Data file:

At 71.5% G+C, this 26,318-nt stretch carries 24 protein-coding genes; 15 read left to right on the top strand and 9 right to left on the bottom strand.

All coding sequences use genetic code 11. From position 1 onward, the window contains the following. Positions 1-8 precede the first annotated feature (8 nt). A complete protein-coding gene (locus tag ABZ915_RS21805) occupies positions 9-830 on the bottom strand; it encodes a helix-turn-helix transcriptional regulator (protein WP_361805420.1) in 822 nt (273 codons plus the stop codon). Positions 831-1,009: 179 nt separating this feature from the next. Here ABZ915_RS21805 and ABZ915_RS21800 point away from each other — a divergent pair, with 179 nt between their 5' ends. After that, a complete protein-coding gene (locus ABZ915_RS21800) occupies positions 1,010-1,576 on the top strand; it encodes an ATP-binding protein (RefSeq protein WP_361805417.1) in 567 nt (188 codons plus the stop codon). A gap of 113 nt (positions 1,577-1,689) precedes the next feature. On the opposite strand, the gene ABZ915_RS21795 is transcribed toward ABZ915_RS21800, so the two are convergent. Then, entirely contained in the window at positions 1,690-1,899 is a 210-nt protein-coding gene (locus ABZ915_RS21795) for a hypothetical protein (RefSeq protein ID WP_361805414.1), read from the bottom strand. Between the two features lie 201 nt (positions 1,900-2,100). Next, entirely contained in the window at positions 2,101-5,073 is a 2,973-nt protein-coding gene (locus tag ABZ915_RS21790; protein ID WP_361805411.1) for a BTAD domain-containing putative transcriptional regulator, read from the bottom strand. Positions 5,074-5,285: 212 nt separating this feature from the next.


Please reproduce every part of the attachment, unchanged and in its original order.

At 71.5% G+C, this 26,318-nt stretch carries 24 protein-coding genes; 15 read left to right on the top strand and 9 right to left on the bottom strand.

All coding sequences use genetic code 11. From position 1 onward, the window contains the following. Positions 1-8 precede the first annotated feature (8 nt). A complete protein-coding gene (locus tag ABZ915_RS21805) occupies positions 9-830 on the bottom strand; it encodes a helix-turn-helix transcriptional regulator (protein WP_361805420.1) in 822 nt (273 codons plus the stop codon). Positions 831-1,009: 179 nt separating this feature from the next. Here ABZ915_RS21805 and ABZ915_RS21800 point away from each other — a divergent pair, with 179 nt between their 5' ends. After that, a complete protein-coding gene (locus ABZ915_RS21800) occupies positions 1,010-1,576 on the top strand; it encodes an ATP-binding protein (RefSeq protein WP_361805417.1) in 567 nt (188 codons plus the stop codon). A gap of 113 nt (positions 1,577-1,689) precedes the next feature. On the opposite strand, the gene ABZ915_RS21795 is transcribed toward ABZ915_RS21800, so the two are convergent. Then, entirely contained in the window at positions 1,690-1,899 is a 210-nt protein-coding gene (locus ABZ915_RS21795) for a hypothetical protein (RefSeq protein ID WP_361805414.1), read from the bottom strand. Between the two features lie 201 nt (positions 1,900-2,100). Next, entirely contained in the window at positions 2,101-5,073 is a 2,973-nt protein-coding gene (locus tag ABZ915_RS21790; protein ID WP_361805411.1) for a BTAD domain-containing putative transcriptional regulator, read from the bottom strand. Positions 5,074-5,285: 212 nt separating this feature from the next.